Erosion occurred due to the impact of particles and the cyclone wall. The Det Norske Veritas (DNV) erosion model, known as the general erosion model, is used in this study. The three main steps of erosion prediction through CFD are flow modeling, particle tracking, and erosion calculation. RANS equations in addition to continuity and momentum transport equations are solved in an Eulerian framework to calculate the continuous flow field (ANSYS Fluent User’s Guide, 2013). Newton’s momentum equations are employed to track both the particle path and the particle velocity using twoway coupling with the continuous phase. The CFDbased erosion model for predicting the erosion rate is given by:
(12)
(13)
(14)
where, E, K, and are erosion rate, material constant, and the function of impact angle respectively. All the constants are expressed in the work done by Sedrez et al. (2017).
Twoway coupling is used for coupling the discrete and continuous phases. It considers the interactions between gas and particles. The source term, included in Equation 2, makes the coupling possible and is expressed by:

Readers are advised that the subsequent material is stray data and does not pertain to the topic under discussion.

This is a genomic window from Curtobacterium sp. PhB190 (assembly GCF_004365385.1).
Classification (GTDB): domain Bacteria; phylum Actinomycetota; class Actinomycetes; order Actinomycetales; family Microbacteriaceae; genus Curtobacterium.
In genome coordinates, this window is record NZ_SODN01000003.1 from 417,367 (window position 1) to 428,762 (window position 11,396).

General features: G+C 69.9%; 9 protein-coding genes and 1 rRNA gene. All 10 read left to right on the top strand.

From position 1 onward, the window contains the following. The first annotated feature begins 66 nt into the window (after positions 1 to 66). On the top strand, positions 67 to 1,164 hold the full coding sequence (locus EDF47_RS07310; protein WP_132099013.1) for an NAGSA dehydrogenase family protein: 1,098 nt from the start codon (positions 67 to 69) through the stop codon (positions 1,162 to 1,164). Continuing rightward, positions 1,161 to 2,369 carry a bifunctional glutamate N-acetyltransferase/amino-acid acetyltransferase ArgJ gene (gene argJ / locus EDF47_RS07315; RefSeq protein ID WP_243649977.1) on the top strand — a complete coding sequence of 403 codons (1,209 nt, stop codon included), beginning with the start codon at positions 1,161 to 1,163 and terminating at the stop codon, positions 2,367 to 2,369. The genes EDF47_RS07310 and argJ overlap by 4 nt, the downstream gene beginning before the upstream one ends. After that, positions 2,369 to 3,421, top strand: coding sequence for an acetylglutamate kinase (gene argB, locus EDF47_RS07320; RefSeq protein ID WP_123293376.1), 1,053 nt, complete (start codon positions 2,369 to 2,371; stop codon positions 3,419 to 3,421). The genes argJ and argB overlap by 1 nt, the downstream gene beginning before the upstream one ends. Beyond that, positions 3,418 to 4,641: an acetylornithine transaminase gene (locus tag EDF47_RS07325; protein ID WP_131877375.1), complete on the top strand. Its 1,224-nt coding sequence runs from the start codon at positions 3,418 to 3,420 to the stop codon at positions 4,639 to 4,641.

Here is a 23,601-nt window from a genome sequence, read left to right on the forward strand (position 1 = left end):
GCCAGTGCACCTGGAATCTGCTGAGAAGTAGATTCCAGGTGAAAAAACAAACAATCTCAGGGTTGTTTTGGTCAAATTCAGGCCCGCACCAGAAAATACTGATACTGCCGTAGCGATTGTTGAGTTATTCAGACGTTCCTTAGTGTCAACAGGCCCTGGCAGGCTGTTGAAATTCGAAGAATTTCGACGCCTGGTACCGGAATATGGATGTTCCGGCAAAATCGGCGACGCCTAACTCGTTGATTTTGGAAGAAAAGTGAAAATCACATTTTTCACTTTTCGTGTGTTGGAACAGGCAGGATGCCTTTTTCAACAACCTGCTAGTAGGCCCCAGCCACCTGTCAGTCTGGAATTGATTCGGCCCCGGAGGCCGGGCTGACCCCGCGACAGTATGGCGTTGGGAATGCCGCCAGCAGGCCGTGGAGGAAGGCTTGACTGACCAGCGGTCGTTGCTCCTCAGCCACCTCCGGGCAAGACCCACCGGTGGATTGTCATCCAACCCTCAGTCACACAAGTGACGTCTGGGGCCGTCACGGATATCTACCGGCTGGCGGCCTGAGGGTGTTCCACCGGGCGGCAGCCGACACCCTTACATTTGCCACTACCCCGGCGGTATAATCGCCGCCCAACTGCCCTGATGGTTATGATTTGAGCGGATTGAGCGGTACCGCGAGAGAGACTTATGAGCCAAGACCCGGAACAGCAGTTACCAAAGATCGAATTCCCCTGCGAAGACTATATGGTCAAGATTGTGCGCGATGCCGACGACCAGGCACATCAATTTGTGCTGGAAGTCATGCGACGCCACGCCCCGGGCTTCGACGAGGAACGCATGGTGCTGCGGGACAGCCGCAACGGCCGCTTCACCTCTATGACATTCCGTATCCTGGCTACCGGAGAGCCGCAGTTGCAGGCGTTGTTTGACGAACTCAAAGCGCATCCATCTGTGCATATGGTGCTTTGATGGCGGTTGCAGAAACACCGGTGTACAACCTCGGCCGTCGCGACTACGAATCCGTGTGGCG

(15)
in which, shows the drag force imposed on particle , and indicates the overall mass flow rate of the particles. is the time step set to 0.0001 s for all of the configurations. It is worth noting that the twoway coupling is just used for the investigation of the collection efficiency, cutoff size diameter, and erosion flux.
The resident time inside the cyclone can be calculated by the following relation (Parvaz et al., 2017).
(16)
where, is cyclone volume, and represents the volumetric flow rate. The resident time for all the configurations is tabulated in Table 2.
Table 2
The number of cells of the three configurations investigated in the present work.
Configuration
Oneinlet
Twoinlet
Fourinlet
Volume (m^{3})
0.0199
0.0203
0.0212
Resident time (s)
0.237
0.248
0.2527
3.5. Boundary conditions